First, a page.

Even if their primary role will be to augment the E-Men as they clear upwards or downwards in an attack, past attacks—and not just the one in Mumbai—clearly demonstrate that security and perimeter personnel need to be prepared for a counterattack. Such attacks may very well come from unexpected places. Terrorists have shown they will use balconies, fire escapes, skywalks, subway lines and even sewage tunnels to flank or get behind responding LE and tactical operators.
In a three-dimensional gunfight such as those that would be waged in a hotel or a large municipal structure, defenders must be aware that savvy attackers may do anything from rappelling down elevator shafts to “burrowing” into another structure in close proximity. Though ESU personnel already take steps to deal with this sort of thing during a “routine” perp search or an armed-and-barricade situation, terrorists may not be trying to get away. They may very well be vying for a position of tactical advantage. E-Men and CIRC personnel are training not just to clear or recover territory, they may have to hold it afterwards. Thus the training in angles, cross coverage and mutually supported movement.
In 1995, Russian troops fighting in Grozny repeatedly suffered from intra-structural ambushes, sometimes arranged in tiers. For instance, Chechens might be underground and on the second or higher floor. Russian troops clearing downward took fire from Chechens below them, while those clearing upwards took fire from below and above, then the Chechens would withdraw or displace resulting in blue-on-blue casualties among the Russians. The Russians also had great difficulty sorting combatants from non-combatants, as the men they’d been fighting would shed incriminating weapons and gear, be removed from the fight and then move to another weapons cache and reengage. Among other things, troops resorted to checking “civilians” for bruises from the firing of weapons and forearms for powder burns.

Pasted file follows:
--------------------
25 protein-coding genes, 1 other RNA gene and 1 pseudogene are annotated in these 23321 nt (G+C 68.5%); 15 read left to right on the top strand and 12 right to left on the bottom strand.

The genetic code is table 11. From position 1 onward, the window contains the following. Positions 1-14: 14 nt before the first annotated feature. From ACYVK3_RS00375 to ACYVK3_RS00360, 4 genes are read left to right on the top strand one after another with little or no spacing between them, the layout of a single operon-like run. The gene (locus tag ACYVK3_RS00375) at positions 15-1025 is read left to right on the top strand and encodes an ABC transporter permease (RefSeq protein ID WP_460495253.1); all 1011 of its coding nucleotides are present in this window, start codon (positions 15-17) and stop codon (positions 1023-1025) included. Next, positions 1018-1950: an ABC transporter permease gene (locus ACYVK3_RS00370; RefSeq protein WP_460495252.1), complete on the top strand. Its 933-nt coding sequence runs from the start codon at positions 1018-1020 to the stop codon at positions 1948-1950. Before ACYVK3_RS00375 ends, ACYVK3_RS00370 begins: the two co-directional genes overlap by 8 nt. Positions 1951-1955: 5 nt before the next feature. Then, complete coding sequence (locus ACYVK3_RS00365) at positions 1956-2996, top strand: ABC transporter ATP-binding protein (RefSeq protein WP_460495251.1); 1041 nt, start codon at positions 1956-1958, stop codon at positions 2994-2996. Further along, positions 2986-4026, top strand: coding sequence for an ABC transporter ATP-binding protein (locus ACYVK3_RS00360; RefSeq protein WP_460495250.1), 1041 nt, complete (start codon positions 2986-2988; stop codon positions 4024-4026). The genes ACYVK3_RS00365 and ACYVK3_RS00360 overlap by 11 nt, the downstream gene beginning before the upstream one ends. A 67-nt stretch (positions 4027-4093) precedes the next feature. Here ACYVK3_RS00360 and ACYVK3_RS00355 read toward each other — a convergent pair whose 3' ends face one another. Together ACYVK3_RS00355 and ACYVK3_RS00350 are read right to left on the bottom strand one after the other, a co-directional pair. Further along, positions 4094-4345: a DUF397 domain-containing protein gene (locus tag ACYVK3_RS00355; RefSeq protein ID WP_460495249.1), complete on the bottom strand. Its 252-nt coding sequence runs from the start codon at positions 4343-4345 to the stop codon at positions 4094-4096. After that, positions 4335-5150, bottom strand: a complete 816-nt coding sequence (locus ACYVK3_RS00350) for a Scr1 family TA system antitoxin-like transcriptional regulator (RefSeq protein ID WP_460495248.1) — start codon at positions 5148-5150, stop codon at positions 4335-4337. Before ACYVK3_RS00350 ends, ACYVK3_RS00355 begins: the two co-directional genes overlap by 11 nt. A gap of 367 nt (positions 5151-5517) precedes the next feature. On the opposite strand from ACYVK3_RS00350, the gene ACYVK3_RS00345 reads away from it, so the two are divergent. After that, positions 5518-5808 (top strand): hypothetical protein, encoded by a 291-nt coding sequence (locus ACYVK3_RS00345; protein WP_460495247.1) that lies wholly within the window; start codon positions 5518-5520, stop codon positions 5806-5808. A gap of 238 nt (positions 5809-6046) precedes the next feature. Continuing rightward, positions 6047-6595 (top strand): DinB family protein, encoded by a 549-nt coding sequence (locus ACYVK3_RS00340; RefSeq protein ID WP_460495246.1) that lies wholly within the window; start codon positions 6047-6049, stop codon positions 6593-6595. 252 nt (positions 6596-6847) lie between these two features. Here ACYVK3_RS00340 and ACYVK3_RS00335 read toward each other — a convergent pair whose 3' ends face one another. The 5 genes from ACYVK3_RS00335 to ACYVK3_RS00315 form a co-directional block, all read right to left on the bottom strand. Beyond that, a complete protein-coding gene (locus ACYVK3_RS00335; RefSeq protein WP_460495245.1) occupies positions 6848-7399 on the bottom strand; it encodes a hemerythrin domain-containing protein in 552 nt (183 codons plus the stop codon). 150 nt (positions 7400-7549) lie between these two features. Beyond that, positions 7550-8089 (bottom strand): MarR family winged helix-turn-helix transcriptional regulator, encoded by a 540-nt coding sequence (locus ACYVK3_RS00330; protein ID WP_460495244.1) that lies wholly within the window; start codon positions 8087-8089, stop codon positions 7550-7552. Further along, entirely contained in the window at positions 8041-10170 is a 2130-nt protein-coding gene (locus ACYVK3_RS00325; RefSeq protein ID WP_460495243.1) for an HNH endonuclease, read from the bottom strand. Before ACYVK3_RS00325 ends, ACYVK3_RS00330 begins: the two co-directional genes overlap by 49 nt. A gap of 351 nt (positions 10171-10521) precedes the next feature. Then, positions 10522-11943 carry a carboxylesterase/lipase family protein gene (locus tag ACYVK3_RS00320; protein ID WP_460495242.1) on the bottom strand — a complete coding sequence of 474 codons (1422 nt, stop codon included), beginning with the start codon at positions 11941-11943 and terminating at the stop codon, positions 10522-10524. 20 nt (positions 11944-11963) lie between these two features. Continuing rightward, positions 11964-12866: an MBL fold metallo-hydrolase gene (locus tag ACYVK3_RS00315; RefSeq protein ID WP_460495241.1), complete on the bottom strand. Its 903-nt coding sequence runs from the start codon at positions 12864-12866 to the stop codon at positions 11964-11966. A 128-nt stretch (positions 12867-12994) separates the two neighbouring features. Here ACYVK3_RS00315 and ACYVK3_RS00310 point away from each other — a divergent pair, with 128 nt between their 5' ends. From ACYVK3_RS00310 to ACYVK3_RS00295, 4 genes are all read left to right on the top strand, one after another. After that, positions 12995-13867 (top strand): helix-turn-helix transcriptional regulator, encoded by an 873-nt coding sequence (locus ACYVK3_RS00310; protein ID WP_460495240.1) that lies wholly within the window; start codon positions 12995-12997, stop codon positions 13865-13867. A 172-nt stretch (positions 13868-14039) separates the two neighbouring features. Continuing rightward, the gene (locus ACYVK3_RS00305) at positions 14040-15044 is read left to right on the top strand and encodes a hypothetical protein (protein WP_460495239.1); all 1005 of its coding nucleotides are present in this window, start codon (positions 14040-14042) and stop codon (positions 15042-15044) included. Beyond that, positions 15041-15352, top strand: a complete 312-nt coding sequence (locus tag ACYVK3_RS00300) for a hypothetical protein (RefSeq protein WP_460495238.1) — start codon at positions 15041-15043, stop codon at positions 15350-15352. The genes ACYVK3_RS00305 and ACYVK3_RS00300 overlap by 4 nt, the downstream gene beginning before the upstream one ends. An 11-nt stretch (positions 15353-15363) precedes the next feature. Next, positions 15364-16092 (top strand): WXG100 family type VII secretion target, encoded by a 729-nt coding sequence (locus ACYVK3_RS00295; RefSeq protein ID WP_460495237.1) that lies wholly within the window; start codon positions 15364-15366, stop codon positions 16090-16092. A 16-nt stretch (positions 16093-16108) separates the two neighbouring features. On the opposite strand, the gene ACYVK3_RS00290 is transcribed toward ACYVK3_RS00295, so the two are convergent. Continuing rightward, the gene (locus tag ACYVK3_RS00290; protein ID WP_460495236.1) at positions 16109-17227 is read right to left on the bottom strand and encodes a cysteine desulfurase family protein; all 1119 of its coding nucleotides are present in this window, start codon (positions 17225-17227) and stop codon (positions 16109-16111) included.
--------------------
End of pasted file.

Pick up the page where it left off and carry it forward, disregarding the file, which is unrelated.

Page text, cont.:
Both the attackers at the Moscow Theater and those at the Beslan school included Chechen veterans of this conflict in their number. Thus, it is simple prudence to plan for the possibility that attackers in an American city might have similar experience.
Armed And Trained For The Mission